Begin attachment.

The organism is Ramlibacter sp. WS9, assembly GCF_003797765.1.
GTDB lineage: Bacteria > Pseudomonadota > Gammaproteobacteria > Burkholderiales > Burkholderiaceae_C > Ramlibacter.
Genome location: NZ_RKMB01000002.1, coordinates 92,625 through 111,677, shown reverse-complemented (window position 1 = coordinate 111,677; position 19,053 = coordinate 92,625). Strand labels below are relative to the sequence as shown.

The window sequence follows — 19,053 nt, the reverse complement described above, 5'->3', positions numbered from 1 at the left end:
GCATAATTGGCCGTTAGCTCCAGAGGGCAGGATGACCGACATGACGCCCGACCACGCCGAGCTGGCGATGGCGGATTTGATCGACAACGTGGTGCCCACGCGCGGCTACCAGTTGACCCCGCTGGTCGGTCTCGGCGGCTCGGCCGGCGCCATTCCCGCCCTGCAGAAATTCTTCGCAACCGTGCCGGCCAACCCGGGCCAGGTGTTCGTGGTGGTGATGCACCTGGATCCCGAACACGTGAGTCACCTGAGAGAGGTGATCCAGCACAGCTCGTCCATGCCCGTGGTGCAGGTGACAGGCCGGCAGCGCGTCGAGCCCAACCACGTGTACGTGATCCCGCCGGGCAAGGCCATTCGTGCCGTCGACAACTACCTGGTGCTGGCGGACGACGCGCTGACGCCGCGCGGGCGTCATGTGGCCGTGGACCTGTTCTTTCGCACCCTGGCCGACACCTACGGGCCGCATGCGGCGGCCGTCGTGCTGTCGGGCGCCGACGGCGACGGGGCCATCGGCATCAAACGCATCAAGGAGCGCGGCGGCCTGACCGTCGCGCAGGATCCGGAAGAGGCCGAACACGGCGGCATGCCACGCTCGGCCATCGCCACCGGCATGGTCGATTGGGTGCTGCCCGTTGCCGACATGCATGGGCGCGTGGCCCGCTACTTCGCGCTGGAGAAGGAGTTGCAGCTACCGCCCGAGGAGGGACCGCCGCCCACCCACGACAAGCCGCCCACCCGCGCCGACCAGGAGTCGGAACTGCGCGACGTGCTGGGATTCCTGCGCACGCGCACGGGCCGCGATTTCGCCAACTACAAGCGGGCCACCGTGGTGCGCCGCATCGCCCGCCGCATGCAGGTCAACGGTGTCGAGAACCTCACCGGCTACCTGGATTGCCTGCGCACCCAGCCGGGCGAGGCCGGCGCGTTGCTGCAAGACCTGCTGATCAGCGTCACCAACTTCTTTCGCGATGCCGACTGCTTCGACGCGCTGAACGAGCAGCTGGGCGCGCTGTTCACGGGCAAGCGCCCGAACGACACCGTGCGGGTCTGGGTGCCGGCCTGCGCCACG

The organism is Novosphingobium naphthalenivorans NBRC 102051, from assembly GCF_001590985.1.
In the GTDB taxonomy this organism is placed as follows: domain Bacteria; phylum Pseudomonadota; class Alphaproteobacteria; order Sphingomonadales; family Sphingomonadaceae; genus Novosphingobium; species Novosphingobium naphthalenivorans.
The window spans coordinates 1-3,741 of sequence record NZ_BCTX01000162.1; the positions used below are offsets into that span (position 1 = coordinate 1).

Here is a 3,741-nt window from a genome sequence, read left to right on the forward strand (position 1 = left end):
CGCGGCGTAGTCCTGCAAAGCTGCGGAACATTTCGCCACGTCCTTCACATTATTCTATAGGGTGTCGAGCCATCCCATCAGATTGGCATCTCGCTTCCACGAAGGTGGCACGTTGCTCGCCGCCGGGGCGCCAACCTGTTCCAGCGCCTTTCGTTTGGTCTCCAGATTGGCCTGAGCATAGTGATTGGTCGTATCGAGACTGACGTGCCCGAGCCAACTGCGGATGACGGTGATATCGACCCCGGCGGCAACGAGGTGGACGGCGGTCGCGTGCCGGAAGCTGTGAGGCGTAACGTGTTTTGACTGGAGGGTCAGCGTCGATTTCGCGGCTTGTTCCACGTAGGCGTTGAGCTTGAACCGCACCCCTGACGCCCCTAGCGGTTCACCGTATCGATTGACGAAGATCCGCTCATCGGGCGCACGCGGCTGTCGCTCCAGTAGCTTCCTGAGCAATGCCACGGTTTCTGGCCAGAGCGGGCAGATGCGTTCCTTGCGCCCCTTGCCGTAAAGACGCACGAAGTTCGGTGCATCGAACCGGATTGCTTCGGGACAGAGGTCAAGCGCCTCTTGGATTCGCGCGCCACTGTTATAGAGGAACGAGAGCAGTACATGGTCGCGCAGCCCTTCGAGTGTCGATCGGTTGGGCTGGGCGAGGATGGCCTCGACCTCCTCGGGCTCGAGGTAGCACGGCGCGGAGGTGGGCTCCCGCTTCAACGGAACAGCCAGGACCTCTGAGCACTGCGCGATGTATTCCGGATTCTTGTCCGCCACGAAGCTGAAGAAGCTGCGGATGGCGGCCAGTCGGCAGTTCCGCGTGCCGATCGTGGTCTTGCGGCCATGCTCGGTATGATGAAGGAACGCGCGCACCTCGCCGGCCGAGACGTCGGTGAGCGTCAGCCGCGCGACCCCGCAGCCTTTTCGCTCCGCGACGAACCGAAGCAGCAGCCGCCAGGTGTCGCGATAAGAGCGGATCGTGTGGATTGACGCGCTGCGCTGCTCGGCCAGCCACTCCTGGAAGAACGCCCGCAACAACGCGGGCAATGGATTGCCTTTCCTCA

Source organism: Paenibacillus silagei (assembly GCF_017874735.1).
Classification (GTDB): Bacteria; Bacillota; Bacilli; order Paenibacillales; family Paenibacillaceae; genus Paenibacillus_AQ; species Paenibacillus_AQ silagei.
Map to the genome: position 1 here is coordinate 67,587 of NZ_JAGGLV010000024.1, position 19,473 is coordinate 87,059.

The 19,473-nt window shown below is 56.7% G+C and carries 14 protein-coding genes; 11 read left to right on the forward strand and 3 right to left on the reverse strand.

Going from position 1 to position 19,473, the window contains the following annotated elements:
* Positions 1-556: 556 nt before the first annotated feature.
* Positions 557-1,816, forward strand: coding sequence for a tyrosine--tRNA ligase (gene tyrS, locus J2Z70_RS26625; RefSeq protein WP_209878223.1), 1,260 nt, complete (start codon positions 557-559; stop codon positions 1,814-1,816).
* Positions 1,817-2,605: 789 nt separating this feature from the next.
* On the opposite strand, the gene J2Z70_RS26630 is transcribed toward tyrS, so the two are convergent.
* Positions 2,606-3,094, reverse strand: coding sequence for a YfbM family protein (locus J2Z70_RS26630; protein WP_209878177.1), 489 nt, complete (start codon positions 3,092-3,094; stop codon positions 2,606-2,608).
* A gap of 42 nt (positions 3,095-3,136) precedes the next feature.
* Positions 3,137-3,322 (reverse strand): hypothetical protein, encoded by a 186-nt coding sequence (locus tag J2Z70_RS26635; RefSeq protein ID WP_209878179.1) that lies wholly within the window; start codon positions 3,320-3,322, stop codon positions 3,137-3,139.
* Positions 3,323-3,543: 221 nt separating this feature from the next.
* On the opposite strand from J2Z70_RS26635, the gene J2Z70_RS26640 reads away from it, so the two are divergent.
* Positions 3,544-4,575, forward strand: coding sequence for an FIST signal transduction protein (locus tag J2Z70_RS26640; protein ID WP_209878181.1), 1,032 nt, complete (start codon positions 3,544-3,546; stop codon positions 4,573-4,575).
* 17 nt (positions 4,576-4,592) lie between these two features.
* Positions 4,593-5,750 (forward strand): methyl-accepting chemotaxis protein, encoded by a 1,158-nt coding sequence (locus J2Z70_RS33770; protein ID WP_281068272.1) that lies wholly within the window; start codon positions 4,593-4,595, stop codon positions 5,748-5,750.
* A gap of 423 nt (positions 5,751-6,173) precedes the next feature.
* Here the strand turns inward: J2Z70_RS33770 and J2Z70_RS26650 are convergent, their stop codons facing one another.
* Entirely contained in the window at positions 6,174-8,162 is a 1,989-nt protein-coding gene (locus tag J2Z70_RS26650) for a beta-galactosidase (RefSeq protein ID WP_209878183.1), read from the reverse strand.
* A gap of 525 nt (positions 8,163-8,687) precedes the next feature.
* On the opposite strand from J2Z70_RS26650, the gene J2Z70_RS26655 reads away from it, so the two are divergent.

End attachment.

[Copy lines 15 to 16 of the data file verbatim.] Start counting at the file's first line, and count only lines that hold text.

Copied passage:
Going from position 1 to position 19,473, the window contains the following annotated elements:
* Positions 1-556: 556 nt before the first annotated feature.